List of Castilian monarchs
|Spain (Medieval · Modern)|
- See also List of Castilian consorts
Kings of Castile
|Monarch||Image||Nickname||Reign began||Reign ended||Notes|
|Ferdinand I||The Great||1037||27 December 1065||also King of León|
|Sancho II||The strong||27 December 1065||6 October 1072|
|Alfonso VI||The Brave||6 October 1072||30 June 1109||also King of León|
|Urraca||30 June 1109||8 March 1126||also Queen of León|
The follow dynasts are descendants, in the male line, of Urraca's first husband, Raymond of Burgundy.
|Alfonso VII||The Emperor||10 March 1126||21 August 1157||also King of León|
|Sancho III||The Desired||21 August 1157||31 August 1158|
|Alfonso VIII||The Noble||31 August 1158||6 October 1214|
|Henry I||6 October 1214||6 June 1217|
|Berengaria||The Great||6 June 1217||30 August 1217||abdicated in favor of her son, Ferdinand III; died 1246|
|Ferdinand III||The Saint||30 August 1217||30 May 1252||also King of León from 1230; all later kings were King of León as well|
|Alfonso X||The Wise||30 May 1252||4 April 1284||elected King of the Romans in 1257, a title which he claimed until he renounced it in 1275|
|Sancho IV||The Brave||4 April 1284||25 April 1295|
|Ferdinand IV||The Summoned||25 April 1295||7 September 1312|
|Alfonso XI||The Just||7 September 1312||26 March 1350|
|Peter||The Cruel||26 March 1350||23 March 1369||Killed by Henry II of Castile|
Claimants as King of Castile and Léon
John of Gaunt claimed the title of King of Castile and Léon by virtue of his marriage to Constance, daughter of Peter of Castile. He conducted several military actions, borrowing heavily from London merchants, to solidify his title, without success.
Henry II was the illegitimate son of Alfonso XI. He was made count of Trastámara.
|Henry II||The Bastard||23 March 1369||29 May 1379||also claimed the throne from 1366|
|John I||29 May 1379||9 October 1390|
|Henry III||The Infirm||9 October 1390||25 December 1406|
|John II||25 December 1406||21 July 1454|
|Henry IV||The Impotent||21 July 1454||11 December 1474|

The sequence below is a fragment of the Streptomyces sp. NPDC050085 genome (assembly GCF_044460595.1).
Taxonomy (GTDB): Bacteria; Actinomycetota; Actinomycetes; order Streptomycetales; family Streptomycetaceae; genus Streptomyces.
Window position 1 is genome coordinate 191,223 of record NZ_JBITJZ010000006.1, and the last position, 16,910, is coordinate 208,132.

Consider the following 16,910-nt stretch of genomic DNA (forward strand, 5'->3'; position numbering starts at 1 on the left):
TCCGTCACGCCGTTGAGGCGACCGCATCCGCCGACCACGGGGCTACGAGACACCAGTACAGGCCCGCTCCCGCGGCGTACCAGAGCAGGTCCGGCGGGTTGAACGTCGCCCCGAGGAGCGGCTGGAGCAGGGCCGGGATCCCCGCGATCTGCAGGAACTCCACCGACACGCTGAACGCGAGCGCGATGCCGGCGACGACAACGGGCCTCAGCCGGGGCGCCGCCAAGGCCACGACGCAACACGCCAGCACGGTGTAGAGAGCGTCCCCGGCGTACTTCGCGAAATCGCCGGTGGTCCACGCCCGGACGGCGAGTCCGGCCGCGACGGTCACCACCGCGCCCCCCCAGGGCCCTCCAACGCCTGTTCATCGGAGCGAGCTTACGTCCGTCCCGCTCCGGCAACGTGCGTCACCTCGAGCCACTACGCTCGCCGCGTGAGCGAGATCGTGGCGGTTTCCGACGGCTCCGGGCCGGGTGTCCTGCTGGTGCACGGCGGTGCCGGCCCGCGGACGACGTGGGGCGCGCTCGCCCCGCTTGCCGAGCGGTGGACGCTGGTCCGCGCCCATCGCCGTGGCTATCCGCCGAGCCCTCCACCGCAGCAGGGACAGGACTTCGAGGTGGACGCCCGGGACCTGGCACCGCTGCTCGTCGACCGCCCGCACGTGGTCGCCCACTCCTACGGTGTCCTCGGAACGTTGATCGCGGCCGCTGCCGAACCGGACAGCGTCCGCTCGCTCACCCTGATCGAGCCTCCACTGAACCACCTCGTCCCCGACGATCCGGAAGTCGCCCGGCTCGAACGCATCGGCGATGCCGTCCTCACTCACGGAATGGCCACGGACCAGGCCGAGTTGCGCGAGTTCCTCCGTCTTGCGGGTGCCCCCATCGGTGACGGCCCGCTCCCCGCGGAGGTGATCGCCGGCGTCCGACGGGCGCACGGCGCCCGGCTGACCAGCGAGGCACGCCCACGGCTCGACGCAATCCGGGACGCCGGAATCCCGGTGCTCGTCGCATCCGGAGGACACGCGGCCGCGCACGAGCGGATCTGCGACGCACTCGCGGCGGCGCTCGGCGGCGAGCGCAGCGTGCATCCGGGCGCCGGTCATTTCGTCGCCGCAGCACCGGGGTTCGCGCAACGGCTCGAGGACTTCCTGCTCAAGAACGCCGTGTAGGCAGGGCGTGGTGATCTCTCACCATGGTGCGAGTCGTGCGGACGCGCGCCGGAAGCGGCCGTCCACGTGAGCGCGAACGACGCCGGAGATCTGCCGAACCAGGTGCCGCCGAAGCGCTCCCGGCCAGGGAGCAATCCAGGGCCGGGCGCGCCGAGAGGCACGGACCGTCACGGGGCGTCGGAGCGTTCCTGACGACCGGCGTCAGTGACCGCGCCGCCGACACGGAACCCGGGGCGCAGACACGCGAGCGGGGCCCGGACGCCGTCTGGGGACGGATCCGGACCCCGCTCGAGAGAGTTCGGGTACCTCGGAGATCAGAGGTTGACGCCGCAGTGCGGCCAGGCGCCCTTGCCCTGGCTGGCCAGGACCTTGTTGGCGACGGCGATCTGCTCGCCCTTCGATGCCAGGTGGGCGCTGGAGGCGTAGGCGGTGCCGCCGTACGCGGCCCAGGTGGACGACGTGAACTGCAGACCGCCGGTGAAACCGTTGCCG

|Isabella I||The Catholic||11 December 1474||26 November 1504||After ruling for a month on her own, Isabella was then joined by her husband, Ferdinand, who ruled Castile jure uxoris as Ferdinand V.|
|Ferdinand V||The Catholic||15 January 1475||26 November 1504||Ferdinand was in Aragon when Isabella succeeded to the throne on 11 December 1474. He arrived at Segovia on 2 January 1475 and a negotiation ensued that was arbitrated by Archbishop Carrillo and Cardinal Mendoza. One of the points determined was whether Ferdinand was to be consort or jure uxoris king. In Concordia de Segovia, Carrillo and Mendoza wrote the opinion on 15 January 1475 that Ferdinand was jure uxoris King of Castile.
Succeeding to the throne of Aragon as Ferdinand II on 19 January 1479, Ferdinand then ruled all of non-Portuguese Iberia except Granada (added in 1492) and Navarre (added in 1515) effectively creating a de facto united realm of España.
|Joanna||The mad||26 November 1504||12 April 1555||in name, with her husband Philip I (1504–1506).
in confinement, with regent Archbishop Cisneros (1506-1508).
in confinement, with her father Ferdinand V (1508-1516).
in confinement, with her son Charles I (1516–1555)
|Philip I||The Handsome||26 November 1504||25 September 1506||jure uxoris king ruling on behalf of his wife, Joanna I|
|Charles I||The Emperor||13 March 1516||16 January 1556||jointly with his mother Joanna I in confinement to 1555,
abdicated in favor of his son 1556, died 21 September 1558.
|Philip II||The Prudent||16 January 1556||13 September 1598||son of Charles I and Isabella of Portugal|
|Philip III||The Pious||13 September 1598||31 March 1621||son of Philip II and Anna of Austria|
|Philip IV||The Great||31 March 1621||17 September 1665||son of Philip III and Margaret of Austria|
|Charles II||The Bewitched||17 September 1665||1 November 1700||son of Philip IV and Mariana of Austria|
- Barton, Simon. The Aristocracy in Twelfth-Century León and Castile. Cambridge University Press, 1997. Appendix I: "The Counts of Twelfth Century León and Castile and Aragon, pp. 235–302.